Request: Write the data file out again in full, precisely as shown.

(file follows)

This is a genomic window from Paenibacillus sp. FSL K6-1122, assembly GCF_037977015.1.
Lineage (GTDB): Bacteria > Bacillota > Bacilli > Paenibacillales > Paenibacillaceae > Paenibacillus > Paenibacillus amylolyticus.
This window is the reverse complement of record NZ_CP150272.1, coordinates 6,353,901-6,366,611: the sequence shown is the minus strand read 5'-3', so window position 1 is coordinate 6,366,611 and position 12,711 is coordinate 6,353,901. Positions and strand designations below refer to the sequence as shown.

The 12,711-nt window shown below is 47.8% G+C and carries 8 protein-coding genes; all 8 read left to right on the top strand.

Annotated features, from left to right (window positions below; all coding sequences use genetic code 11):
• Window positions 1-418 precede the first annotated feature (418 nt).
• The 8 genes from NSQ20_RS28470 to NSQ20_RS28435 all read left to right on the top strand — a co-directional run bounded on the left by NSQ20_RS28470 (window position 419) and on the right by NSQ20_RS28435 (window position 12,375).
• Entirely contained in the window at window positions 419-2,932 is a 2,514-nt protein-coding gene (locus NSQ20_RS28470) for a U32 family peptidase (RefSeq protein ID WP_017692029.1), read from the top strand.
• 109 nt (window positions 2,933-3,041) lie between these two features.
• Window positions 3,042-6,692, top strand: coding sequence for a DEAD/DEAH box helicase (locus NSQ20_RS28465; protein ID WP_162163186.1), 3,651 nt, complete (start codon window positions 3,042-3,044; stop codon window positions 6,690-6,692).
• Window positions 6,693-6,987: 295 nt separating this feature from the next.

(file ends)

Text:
This is a genomic window from Paenibacillus sp. FSL K6-1122, assembly GCF_037977015.1.
Lineage (GTDB): Bacteria > Bacillota > Bacilli > Paenibacillales > Paenibacillaceae > Paenibacillus > Paenibacillus amylolyticus.
This window is the reverse complement of record NZ_CP150272.1, coordinates 6,353,901-6,366,611: the sequence shown is the minus strand read 5'-3', so window position 1 is coordinate 6,366,611 and position 12,711 is coordinate 6,353,901. Positions and strand designations below refer to the sequence as shown.

The 12,711-nt window shown below is 47.8% G+C and carries 8 protein-coding genes; all 8 read left to right on the top strand.

Annotated features, from left to right (window positions below; all coding sequences use genetic code 11):
• Window positions 1-418 precede the first annotated feature (418 nt).
• The 8 genes from NSQ20_RS28470 to NSQ20_RS28435 all read left to right on the top strand — a co-directional run bounded on the left by NSQ20_RS28470 (window position 419) and on the right by NSQ20_RS28435 (window position 12,375).
• Entirely contained in the window at window positions 419-2,932 is a 2,514-nt protein-coding gene (locus NSQ20_RS28470) for a U32 family peptidase (RefSeq protein ID WP_017692029.1), read from the top strand.
• 109 nt (window positions 2,933-3,041) lie between these two features.
• Window positions 3,042-6,692, top strand: coding sequence for a DEAD/DEAH box helicase (locus NSQ20_RS28465; protein ID WP_162163186.1), 3,651 nt, complete (start codon window positions 3,042-3,044; stop codon window positions 6,690-6,692).
• Window positions 6,693-6,987: 295 nt separating this feature from the next.